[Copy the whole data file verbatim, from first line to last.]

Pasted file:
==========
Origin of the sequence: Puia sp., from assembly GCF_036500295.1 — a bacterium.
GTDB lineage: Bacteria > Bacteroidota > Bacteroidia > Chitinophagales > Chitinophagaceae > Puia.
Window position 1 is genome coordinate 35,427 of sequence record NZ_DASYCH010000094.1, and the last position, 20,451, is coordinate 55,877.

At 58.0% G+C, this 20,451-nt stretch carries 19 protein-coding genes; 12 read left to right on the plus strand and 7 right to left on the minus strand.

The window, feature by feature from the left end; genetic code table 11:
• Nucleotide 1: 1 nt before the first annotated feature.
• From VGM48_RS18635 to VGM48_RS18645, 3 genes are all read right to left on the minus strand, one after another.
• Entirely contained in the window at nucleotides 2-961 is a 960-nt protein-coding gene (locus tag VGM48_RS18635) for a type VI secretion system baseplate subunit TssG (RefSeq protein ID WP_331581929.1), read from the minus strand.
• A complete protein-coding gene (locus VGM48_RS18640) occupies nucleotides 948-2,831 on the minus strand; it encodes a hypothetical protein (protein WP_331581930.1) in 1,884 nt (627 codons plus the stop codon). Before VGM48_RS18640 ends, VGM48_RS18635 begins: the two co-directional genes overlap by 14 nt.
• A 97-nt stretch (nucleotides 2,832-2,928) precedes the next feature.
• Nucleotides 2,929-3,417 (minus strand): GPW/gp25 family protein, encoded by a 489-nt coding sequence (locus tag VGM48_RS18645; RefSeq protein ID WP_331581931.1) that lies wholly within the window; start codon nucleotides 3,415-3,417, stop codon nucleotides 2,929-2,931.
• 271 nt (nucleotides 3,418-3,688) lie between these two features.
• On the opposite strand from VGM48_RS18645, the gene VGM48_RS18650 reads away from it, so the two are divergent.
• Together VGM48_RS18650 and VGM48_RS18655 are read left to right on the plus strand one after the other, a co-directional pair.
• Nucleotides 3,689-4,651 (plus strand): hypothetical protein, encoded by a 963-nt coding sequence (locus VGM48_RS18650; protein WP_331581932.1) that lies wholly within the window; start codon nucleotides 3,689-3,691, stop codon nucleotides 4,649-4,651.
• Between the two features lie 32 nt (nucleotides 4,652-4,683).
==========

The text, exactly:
Origin of the sequence: Puia sp., from assembly GCF_036500295.1 — a bacterium.
GTDB lineage: Bacteria > Bacteroidota > Bacteroidia > Chitinophagales > Chitinophagaceae > Puia.
Window position 1 is genome coordinate 35,427 of sequence record NZ_DASYCH010000094.1, and the last position, 20,451, is coordinate 55,877.

At 58.0% G+C, this 20,451-nt stretch carries 19 protein-coding genes; 12 read left to right on the plus strand and 7 right to left on the minus strand.

The window, feature by feature from the left end; genetic code table 11:
• Nucleotide 1: 1 nt before the first annotated feature.
• From VGM48_RS18635 to VGM48_RS18645, 3 genes are all read right to left on the minus strand, one after another.
• Entirely contained in the window at nucleotides 2-961 is a 960-nt protein-coding gene (locus tag VGM48_RS18635) for a type VI secretion system baseplate subunit TssG (RefSeq protein ID WP_331581929.1), read from the minus strand.
• A complete protein-coding gene (locus VGM48_RS18640) occupies nucleotides 948-2,831 on the minus strand; it encodes a hypothetical protein (protein WP_331581930.1) in 1,884 nt (627 codons plus the stop codon). Before VGM48_RS18640 ends, VGM48_RS18635 begins: the two co-directional genes overlap by 14 nt.
• A 97-nt stretch (nucleotides 2,832-2,928) precedes the next feature.
• Nucleotides 2,929-3,417 (minus strand): GPW/gp25 family protein, encoded by a 489-nt coding sequence (locus tag VGM48_RS18645; RefSeq protein ID WP_331581931.1) that lies wholly within the window; start codon nucleotides 3,415-3,417, stop codon nucleotides 2,929-2,931.
• 271 nt (nucleotides 3,418-3,688) lie between these two features.
• On the opposite strand from VGM48_RS18645, the gene VGM48_RS18650 reads away from it, so the two are divergent.
• Together VGM48_RS18650 and VGM48_RS18655 are read left to right on the plus strand one after the other, a co-directional pair.
• Nucleotides 3,689-4,651 (plus strand): hypothetical protein, encoded by a 963-nt coding sequence (locus VGM48_RS18650; protein WP_331581932.1) that lies wholly within the window; start codon nucleotides 3,689-3,691, stop codon nucleotides 4,649-4,651.
• Between the two features lie 32 nt (nucleotides 4,652-4,683).